The death of Osama Bin Laden is certainly a significant development in the global war on terror.  It is an incident that was long ago deemed necessary by those responsible for making such decisions, a task for which I thank God I am not responsible.  But we must not allow ourselves to believe that another murder is going to solve the problem.  There was no victory on May 1, 2011.

Destruction of our enemy, although perhaps necessary to quell the threat of terrorism in the present day, will only motivate a violent response and serve as fuel for the voices of evil that teach young children to kill others out of national pride or religion.  It will not prevent terrorism in the future.

If we want to destroy terrorism, our fight does not involve a gun or a missile.  It involves relationships. I have often mentioned Terry Jones, a Florida “pastor” who put the Koran on trial.  And often I ask — what if he had a Muslim friend?  How would his actions be different?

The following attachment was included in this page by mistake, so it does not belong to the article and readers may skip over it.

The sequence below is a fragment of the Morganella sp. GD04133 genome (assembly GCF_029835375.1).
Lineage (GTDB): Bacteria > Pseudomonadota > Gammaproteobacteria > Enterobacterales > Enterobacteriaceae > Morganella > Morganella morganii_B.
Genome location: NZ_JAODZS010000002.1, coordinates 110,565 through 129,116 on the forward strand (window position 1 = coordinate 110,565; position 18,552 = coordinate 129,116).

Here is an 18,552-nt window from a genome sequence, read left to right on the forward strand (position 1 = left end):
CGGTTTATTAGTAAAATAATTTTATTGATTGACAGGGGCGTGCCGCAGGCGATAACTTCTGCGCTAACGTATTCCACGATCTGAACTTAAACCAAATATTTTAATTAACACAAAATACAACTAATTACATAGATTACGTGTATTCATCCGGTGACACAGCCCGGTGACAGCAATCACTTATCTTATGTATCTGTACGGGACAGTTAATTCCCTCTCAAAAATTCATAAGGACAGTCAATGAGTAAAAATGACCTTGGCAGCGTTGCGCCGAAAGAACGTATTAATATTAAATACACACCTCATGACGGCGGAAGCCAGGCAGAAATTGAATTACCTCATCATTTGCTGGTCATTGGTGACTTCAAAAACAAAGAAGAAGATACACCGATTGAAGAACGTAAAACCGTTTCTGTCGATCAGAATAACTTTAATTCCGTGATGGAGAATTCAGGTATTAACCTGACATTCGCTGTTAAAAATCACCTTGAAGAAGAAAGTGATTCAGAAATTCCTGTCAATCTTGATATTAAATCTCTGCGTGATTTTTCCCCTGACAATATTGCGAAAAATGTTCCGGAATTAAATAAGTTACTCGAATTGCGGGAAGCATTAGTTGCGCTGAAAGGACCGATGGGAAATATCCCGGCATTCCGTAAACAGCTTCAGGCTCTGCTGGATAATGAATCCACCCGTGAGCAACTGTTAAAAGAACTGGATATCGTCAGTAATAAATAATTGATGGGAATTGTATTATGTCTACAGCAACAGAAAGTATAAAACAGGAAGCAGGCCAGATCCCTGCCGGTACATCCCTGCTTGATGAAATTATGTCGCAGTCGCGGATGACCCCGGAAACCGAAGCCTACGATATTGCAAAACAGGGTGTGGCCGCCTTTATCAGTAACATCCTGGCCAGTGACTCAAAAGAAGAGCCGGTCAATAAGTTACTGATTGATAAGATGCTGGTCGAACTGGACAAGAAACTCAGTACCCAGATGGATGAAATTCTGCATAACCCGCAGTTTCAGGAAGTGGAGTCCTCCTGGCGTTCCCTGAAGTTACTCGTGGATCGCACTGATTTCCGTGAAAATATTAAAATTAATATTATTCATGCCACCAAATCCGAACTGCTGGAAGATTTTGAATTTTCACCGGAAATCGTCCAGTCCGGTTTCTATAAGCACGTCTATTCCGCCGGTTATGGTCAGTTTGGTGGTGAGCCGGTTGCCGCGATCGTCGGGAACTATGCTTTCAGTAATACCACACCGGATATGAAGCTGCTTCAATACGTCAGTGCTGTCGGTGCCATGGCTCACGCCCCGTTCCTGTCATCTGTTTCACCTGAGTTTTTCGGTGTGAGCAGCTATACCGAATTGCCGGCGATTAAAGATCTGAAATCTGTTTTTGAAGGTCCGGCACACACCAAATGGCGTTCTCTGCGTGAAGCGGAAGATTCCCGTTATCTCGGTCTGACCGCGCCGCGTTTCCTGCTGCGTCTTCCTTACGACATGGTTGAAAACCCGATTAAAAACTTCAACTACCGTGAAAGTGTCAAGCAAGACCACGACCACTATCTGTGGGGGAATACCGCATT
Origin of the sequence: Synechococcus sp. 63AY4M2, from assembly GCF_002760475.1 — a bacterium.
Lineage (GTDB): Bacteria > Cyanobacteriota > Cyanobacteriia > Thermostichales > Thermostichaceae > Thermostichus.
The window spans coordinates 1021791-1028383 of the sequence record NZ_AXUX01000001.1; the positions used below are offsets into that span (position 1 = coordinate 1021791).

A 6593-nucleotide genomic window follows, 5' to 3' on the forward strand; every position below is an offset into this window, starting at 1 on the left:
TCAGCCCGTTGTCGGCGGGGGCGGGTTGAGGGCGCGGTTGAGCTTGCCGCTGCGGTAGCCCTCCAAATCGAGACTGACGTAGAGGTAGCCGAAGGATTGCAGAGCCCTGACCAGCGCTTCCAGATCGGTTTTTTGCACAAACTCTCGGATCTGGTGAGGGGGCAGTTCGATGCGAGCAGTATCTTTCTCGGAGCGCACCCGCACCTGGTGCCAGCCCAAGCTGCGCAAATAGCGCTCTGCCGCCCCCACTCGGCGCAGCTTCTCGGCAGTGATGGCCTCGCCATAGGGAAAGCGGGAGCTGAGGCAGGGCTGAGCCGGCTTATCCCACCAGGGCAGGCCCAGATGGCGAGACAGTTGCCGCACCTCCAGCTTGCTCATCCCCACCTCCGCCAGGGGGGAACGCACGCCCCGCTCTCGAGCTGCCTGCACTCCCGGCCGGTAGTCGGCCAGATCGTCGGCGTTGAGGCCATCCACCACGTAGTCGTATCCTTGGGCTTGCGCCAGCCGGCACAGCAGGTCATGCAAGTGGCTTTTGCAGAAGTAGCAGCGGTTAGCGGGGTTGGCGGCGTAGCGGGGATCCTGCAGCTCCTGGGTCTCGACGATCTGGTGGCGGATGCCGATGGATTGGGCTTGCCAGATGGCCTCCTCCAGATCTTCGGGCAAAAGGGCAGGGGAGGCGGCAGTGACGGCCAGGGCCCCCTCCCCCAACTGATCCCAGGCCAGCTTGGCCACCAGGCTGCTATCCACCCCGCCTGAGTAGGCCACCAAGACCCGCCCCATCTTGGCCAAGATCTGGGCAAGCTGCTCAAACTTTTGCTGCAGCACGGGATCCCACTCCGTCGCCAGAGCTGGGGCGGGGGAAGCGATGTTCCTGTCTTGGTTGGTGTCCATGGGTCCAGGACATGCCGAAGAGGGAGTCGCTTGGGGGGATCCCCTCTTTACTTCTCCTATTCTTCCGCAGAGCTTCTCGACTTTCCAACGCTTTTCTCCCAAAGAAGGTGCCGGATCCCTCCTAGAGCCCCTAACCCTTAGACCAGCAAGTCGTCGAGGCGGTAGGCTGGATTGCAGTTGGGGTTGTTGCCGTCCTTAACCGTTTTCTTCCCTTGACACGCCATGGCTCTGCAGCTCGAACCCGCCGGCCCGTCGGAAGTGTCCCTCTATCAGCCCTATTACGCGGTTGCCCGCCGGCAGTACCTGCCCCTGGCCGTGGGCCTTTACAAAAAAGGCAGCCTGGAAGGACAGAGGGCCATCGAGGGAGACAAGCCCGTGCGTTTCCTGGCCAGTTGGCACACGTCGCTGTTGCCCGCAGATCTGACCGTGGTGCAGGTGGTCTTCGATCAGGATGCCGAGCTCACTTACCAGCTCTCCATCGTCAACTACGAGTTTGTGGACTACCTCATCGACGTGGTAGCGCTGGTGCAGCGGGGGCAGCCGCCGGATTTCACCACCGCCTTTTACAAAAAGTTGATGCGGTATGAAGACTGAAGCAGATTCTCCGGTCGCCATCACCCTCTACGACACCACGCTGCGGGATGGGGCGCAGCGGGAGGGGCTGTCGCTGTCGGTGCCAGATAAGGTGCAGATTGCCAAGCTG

The same must be granted Osama bin Laden.  What if he had lived in a world where no one is portrayed as the “other,” where all are granted respect by default, where bigotry and prejudice did not exist?  What if he had a friend who could put a face, a name, a personality, or a life to the populations he has dedicated his life to destroying?  For a man who had become so evil, it would have had to begin early – before the ideology of extremism claimed him.

If you cut off the head, another will take its place.  But if you teach a generation the language of cooperation, the technique of service, and the power of love, then you train an army that will change our world to a more peaceful place.

As a Christian, I believe that the love Christ demonstrated is the key to bringing peace to the world.  And in Jesus that love manifested as compassionate service, was communicated through a story, and ultimately, profoundly demonstrated in personal sacrifice.  So let’s start in the same way – with acts of service, with compassion, with stories.  Let’s reach across faith lines and show the disciples of extremism that the differences which led them to destroy can inspire us to work together.

Share Button